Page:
One in every two American adults will be obese by 2030, adding hugely to the country’s health costs, according to studies published on Friday that highlight the growing burden of the world’s obesity pandemic.
On present trends, 50-51 percent of American men and 45-52 percent of American women will by 2030 have a body mass index (BMI) of 30 or more, adding as many as 65 million to the country’s population of obese adults, says one of the papers.
Twenty-four million of these 65 million will be older than 60.
The calculation extrapolates national estimates for 2007-08, the latest years for which data were available, when about 32 percent of American adults were obese.
Britain, too, will see a surge in obesity prevalence, from 26 percent to 41-48 percent in men, and in women from 26 percent to 35-43 percent.
By 2030, as many as 11 million more British adults will be obese, 3.3 million of them aged more than 60.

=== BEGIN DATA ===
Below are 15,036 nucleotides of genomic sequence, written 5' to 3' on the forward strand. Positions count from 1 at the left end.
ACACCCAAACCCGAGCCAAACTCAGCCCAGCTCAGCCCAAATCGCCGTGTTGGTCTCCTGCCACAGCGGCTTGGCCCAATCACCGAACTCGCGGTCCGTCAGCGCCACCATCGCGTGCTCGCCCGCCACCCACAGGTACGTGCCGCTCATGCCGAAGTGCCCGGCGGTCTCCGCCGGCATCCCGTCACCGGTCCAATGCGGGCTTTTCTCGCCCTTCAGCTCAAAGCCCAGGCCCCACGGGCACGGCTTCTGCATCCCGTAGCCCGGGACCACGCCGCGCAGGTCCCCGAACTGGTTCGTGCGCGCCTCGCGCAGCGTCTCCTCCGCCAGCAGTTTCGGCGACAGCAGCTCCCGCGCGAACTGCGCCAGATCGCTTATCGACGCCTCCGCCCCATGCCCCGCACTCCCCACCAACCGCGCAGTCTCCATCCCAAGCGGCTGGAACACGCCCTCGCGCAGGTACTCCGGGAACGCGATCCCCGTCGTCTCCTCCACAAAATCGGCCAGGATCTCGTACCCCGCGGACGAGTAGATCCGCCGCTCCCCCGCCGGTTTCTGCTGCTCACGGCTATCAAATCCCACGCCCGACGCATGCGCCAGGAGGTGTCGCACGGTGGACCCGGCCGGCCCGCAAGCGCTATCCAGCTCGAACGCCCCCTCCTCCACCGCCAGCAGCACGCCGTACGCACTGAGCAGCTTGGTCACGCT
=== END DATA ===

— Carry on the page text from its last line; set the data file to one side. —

The study, led by Claire Wang of Columbia University in New York and Klim McPherson of Oxford University, says that medical costs will surge, given obesity’s links with diabetes, cancer, heart disease and stroke.
“The combined medical costs associated with treatment of these preventable diseases are estimated to increase by $48-66 billion (33-46 billion euros) per year in the USA and by 1.9-2 billion pounds ($3-3.3 billion, 2.2-2.3 billion euros) per year in the UK by 2030,” it says.
“Effective policies to promote healthier weight also have economic benefits.”
Today, around 1.5 billion adults are overweight and a further 0.5 billion obese, with 170 million children classified as overweight or obese.
Tackling obesity accounts for between two and six percent of health-care costs in many countries and for some regions has even eclipsed tobacco as the biggest preventable cause of disease, according to the studies published in The Lancet.
They trace the pandemic to the 1970s and 80s, when a rise in food consumption per capita became coupled to a more sedentary lifestyle.